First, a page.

I am not sure why wigheads are my usual canvas.  Maybe it stems from the new wave aesthetic that is so imprinted on me.  I find them strangely beautiful, sometimes eerie, and when I work with them it feels like sculpting.

 I wrote a novella in 1993.  That was the first time I discovered a phenomenon that I’ve heard fiction writers talk about frequently since— Characters take on lives of their own.  This new wighead has definitely done that. “She Dreams the Triad” portrays one woman’s jumbled musings of love and desire and her ultimate clarity about pursuing partnership with a man and a woman.  Creating her was peaceful in moments, and also an emotional challenge.  I, too, am seeking poly family.  I believe she is more certain than I of the people who will be together and the structure of the tribe.  Here is a look into her mind.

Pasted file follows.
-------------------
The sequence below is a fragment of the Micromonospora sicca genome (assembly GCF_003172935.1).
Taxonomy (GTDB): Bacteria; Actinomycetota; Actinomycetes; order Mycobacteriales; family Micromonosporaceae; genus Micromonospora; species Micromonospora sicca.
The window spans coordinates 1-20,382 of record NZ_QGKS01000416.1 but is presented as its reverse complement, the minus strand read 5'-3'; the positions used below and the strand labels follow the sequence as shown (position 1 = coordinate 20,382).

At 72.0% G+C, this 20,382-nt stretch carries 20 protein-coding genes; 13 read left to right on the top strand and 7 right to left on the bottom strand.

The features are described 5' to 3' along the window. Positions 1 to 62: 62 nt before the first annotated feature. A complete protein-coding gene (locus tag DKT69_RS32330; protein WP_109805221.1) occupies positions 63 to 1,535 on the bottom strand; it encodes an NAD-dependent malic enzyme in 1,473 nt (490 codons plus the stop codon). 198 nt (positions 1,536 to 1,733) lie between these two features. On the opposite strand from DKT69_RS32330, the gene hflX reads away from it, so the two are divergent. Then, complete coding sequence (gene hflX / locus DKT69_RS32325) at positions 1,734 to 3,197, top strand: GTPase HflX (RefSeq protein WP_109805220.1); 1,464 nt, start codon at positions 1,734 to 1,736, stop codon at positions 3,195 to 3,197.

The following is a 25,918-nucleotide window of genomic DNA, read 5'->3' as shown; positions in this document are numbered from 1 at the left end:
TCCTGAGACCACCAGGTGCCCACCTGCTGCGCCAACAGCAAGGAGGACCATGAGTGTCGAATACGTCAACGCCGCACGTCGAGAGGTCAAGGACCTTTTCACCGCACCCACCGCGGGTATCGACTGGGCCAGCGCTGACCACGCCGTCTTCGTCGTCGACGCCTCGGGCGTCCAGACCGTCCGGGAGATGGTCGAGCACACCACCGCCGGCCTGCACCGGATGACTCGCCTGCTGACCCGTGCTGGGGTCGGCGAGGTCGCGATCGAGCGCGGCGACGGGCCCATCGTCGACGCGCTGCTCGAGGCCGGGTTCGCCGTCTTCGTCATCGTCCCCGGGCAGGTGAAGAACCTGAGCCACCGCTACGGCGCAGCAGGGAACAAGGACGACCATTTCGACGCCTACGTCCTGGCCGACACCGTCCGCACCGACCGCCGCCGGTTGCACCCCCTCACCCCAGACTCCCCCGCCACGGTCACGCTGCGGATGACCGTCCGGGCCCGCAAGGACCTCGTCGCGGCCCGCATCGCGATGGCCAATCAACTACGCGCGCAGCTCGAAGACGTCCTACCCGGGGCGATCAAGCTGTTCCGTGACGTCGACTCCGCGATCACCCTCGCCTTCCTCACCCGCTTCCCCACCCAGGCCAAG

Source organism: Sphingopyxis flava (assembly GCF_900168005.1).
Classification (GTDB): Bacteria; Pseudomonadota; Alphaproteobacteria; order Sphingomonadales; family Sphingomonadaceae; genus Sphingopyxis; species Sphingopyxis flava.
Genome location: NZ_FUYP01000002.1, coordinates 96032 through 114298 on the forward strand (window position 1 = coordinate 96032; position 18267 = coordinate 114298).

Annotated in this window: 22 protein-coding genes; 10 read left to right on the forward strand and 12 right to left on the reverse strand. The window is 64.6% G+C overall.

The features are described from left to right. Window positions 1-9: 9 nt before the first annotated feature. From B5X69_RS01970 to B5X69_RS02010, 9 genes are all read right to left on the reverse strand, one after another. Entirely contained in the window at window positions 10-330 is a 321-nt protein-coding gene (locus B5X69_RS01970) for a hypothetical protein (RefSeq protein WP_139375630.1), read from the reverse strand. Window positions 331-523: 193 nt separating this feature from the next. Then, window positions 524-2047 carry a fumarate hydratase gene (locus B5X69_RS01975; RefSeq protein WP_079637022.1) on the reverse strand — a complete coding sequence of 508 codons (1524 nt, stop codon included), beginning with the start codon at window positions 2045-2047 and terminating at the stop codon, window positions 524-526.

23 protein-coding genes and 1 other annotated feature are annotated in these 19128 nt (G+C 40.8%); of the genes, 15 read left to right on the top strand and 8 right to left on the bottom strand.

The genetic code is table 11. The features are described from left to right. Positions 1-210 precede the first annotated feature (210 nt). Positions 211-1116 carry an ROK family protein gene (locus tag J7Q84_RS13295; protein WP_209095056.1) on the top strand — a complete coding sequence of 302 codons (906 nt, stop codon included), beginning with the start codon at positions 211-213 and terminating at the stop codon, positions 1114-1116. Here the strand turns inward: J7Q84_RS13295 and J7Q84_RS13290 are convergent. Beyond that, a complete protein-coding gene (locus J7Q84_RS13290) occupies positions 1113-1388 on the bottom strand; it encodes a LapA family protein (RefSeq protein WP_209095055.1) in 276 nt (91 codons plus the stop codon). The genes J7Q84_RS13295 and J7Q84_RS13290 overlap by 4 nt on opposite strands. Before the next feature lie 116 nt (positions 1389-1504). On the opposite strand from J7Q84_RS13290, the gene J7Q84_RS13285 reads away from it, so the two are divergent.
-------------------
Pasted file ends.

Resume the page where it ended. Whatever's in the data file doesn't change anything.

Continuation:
The images click along like an old school slide show.   They make trails as they shift through brainwaves.   She follows. 

She thinks of him, and for a moment he is red-splattered.   She is shocked to envision him bloody—Could her anger be so great inside this many-layered romance?   Then her cheek flushes red with wanting him and thick desire outruns all turbulence.   Another image flashes.   It is her closest friend— punky, blonde, intellectual, more social than she.   Yes, she loves her, but she is startled that snapshots of her have erupted so suddenly into her raw passion fantasy.  

The slide show click click clicks.  She sees herself.  Who am I now?  She sees her; she sees him.  What would he say? Sure, he could have a romp with them, but could he love them both?  She sees them all wildly distorted as if they’ve fallen into a kaleidoscopic abyss of color and dreamscape and alchemy.  Then they return in a picture clearer than any before. 

They are stylized and static, yet their emotions seep through in spite of themselves.  Her third eye shines with the knowing of what they could be, and her throat is jeweled just where she will form the words to speak her truth.  She knows that soon there will be the messiness and sublime potential of words and flesh.